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the genre's premiere review magazine for short SF & Fantasy since 1993

Diabolical Plots #55, September 2019

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Diabolical Plots #55, September 2019

 

Empathy Bee” by Forrest Brazeal
Dear Parents, Your Child Is Not the Chosen One” by P. G. Galalis
Fresh Dates” by D.A. Xiaolin Spires

Reviewed by Kevin P Hallett

There were three new short stories in the 55th issue of Diabolical Plots.

Empathy Bee” by Forrest Brazeal

Alex is a contestant at the national Empathy Bee in this SF short. With chip implants in the heads of all kids, purely academic competitions are pointless, hence more subjective competitions now thrive.

But his parents are having a marital issue, which distorts Alex’s view of life; not to mention his ability to empathize. Feeling abandoned, can he finally come through as a champion?

This was a fun short story that engaged the reader while painting a picture of the future.

Dear Parents, Your Child Is Not the Chosen One” by P. G. Galalis

In this short fantasy, children attending the Avalon academy learn to be heroes, graded at various levels from Rapscallion to Chosen One. Rodney, a young student at the academy, is not developing to his potential, prompting his parents to engage the teacher in an endless cycle of disagreement over his behavior and her role in his failures.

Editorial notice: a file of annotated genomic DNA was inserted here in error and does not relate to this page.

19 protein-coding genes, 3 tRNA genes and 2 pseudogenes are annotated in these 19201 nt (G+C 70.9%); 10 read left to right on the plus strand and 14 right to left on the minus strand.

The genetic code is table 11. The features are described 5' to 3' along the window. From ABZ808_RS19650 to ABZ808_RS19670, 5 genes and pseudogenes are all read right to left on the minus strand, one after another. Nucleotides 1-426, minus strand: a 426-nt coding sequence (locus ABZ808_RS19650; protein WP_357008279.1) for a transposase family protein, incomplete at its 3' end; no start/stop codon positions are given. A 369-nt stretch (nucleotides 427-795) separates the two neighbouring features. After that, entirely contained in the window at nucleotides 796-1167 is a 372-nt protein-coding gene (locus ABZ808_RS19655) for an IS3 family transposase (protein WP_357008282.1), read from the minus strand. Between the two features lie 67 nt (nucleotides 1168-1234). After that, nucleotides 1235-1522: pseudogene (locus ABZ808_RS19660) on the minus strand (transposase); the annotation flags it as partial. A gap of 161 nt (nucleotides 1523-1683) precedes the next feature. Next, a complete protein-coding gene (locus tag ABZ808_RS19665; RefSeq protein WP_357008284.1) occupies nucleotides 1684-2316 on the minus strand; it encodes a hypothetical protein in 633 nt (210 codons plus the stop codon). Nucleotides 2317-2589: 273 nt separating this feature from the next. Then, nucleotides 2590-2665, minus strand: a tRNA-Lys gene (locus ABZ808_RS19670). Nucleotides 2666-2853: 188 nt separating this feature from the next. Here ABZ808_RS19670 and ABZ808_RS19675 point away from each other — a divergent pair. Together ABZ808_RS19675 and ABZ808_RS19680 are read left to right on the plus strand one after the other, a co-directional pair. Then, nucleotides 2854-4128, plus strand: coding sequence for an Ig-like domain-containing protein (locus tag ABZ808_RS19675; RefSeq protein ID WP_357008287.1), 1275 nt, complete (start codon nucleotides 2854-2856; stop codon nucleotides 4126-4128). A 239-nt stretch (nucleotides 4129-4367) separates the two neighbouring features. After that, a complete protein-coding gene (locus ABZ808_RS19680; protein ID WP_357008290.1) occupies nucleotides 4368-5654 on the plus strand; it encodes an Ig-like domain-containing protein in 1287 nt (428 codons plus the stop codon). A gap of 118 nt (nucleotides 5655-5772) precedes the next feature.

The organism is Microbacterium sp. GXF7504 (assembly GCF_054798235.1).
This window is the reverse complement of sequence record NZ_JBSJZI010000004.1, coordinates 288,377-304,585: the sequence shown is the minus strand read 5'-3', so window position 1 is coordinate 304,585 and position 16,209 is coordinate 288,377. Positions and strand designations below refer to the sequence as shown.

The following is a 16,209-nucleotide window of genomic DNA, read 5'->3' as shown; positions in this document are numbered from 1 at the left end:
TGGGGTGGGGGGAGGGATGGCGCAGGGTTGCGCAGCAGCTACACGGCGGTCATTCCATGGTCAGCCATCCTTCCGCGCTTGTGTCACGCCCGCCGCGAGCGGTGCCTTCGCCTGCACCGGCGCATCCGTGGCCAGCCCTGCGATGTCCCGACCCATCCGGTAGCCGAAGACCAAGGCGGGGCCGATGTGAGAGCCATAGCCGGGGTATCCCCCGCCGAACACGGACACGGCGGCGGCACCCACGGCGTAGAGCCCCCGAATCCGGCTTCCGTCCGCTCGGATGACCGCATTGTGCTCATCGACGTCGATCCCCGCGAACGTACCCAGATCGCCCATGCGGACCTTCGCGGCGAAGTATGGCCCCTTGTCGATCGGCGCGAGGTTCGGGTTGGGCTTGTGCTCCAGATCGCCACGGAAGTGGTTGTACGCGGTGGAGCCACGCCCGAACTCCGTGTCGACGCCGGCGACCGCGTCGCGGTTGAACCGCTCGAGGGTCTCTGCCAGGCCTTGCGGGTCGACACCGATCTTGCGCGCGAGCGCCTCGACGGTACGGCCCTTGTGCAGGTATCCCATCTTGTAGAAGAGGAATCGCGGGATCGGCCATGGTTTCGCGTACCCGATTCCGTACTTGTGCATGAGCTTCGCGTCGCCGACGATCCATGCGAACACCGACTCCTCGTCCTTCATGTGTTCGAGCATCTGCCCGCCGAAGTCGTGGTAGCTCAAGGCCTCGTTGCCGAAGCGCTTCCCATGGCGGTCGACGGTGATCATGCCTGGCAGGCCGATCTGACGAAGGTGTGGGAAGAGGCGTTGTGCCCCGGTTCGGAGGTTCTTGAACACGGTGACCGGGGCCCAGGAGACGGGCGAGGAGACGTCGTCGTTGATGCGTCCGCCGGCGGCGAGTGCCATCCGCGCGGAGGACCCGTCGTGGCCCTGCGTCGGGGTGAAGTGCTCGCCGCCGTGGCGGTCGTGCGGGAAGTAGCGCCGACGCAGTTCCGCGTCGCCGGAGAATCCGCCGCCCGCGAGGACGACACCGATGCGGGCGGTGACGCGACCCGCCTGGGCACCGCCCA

Told through a series of responding emails from the teacher to the parents, the story was humorous but at times a little slow.

Fresh Dates” by D.A. Xiaolin Spires

Trapped inside the arrivals terminal, Vishaljeet faces a stubborn vending machine in this short SF story. Vashaljeet is an Indian Sikh who US immigration confuses with being Muslim because of his turban and refuses him entry back to the USA even though he has lived there for years and is a legal immigrant.

Vishaljeet sees a package of green dates offered in the vending machine that remind him of his childhood in his original homeland. But each time the machine gives him a different product, and each wrongly filled order reminds him of a humiliation he had to endure when he first came to the States.

This was a thought-provoking short story that read a little slowly.